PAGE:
Using any mobile device in hand while driving to be illegal

Driving while holding and using any type of mobile device, including small tablets, will be illegal from next February.

Currently, only calling or texting someone on a cellphone is barred. But when the changes to the Road Traffic Act, which were passed into law yesterday, come into effect, everything from checking e-mail to playing games on these devices will be an offence.

This comes amid a 20 per cent rise in the past two years in the number of summonses for using a mobile phone while driving - from 2,938 in 2012 to 3,572 last year. Senior Minister of State for Home Affairs Masagos Zulkifli said the amendments were necessary, given the proliferation of the types of mobile devices and their applications.

Several MPs, however, wondered if the enhanced laws go far enough, citing overseas studies and the laws of other countries.

Mr Gan Thiam Poh (Pasir Ris-Punggol GRC) said: "Researchers have found that drivers tend to be overconfident, and underestimate the risk of inattentive driving, particularly while using mobile devices, whether they are being held or mounted."

Bishan-Toa Payoh GRC MP Hri Kumar Nair also said the new rules "allow drivers to play a game, text or surf the Internet by tapping on the screen of a device placed on a holder". He added that drivers can still use the devices when the vehicle is not moving, calling it an unsatisfactory situation. He pointed out that in Britain, use of mobile devices is banned until the car is parked.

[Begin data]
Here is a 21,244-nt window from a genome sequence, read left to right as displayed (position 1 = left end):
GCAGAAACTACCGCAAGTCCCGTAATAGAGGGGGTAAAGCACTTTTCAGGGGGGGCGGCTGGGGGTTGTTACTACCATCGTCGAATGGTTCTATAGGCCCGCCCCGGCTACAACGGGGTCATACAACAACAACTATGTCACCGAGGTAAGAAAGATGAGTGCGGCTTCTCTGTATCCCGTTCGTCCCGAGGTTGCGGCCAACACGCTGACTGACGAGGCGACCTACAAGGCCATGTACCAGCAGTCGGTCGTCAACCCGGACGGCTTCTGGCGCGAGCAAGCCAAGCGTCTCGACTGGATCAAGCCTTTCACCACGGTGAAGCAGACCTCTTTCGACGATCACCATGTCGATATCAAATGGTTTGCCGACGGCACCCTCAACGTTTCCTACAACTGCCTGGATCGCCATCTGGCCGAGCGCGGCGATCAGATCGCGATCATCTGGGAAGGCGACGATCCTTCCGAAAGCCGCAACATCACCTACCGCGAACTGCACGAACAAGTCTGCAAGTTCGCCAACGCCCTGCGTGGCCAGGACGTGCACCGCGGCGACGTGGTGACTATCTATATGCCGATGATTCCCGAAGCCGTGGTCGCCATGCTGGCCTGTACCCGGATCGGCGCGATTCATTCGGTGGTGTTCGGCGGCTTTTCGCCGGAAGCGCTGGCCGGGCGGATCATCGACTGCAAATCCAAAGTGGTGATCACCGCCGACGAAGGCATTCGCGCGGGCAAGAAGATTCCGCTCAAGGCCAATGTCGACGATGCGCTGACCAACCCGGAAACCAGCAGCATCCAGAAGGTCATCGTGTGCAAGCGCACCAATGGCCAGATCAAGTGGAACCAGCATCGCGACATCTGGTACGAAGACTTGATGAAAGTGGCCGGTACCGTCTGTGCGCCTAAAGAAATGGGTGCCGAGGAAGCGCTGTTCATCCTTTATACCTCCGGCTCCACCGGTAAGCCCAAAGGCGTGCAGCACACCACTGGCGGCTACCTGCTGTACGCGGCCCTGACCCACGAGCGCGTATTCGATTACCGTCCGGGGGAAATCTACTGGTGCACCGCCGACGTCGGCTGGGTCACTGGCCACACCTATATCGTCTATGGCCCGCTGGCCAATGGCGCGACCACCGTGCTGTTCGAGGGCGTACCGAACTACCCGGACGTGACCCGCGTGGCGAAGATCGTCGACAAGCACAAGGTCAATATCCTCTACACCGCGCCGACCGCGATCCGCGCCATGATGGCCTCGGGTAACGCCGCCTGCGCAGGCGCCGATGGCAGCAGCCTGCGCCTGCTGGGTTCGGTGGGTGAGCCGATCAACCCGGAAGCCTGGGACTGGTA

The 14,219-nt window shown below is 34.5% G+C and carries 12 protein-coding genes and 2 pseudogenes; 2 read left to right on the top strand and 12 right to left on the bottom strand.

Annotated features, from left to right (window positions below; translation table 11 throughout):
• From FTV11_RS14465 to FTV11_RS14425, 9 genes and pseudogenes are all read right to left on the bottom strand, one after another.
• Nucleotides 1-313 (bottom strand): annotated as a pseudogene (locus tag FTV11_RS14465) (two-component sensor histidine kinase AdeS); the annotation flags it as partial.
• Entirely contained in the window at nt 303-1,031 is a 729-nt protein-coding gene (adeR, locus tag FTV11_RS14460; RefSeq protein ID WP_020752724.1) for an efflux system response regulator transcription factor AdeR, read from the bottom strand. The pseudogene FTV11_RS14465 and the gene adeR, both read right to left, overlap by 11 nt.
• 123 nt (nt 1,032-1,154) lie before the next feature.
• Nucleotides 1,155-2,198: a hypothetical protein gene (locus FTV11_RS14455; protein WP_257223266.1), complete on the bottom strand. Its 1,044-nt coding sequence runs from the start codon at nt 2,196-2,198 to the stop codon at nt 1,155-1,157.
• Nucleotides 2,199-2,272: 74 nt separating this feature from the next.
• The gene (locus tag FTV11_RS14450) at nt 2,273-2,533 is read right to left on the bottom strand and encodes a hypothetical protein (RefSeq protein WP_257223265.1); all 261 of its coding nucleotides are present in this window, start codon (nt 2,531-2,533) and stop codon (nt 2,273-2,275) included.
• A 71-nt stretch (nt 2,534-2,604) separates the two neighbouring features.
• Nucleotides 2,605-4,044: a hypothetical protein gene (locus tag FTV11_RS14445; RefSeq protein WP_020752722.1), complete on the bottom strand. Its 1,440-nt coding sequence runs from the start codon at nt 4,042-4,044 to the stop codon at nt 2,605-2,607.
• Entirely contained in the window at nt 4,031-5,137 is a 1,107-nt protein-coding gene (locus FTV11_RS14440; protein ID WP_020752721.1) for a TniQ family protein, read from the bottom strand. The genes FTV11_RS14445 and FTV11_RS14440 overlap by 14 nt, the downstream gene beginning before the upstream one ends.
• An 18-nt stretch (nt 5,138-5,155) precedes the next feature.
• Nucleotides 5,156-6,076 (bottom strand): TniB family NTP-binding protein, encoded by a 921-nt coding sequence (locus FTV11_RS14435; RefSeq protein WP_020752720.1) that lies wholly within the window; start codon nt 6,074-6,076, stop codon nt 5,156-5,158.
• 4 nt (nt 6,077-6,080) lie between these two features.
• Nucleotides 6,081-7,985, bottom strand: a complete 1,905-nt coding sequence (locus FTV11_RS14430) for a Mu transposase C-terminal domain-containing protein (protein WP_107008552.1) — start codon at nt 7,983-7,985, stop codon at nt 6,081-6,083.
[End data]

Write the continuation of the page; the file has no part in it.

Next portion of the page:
The same point was raised by Mr Zainal Sapari (Pasir Ris-Punggol GRC), who said Australia bans the use of mobile devices while a vehicle stops at a traffic junction.

Non-constituency MP Gerald Giam, meanwhile, suggested that emerging technologies such as smartwatches and the Google Glass, a head-mounted device which allows users to watch videos and surf the Web, will slip through the net.

But Mr Masagos said the use of such devices may yet fall foul of the offence of inconsiderate driving, which carries up to a $1,000 fine and a six-month jail term.

"We will continue to monitor the situation... and study the practices of other jurisdictions as they evolve to deal with (new) types of smart devices," he added, calling the amendments a "measured" approach to the problem.

Three MPs - Mr Zainal, Ms Tin Pei Ling (Marine Parade GRC) and Mr Ang Hin Kee (Ang Mo Kio GRC) - compared using the mobile phone while driving to driving under the influence of alcohol.

Ms Tin and Mr Gan also called for penalties stiffer than the current $200 fine and 12 demerit points. Those convicted in court also face up to a $1,000 fine and six months in jail; repeat offenders face up to double the penalty.

Mr Masagos replied that the current penalties are "sufficient".

Singapore Safety Driving Centre manager Gerard Pereira said the changes are a step in the right direction. But catching a motorist red-handed would remain a challenge, he added. "But given the possibility of being caught for inconsiderate driving, hopefully drivers will think twice."

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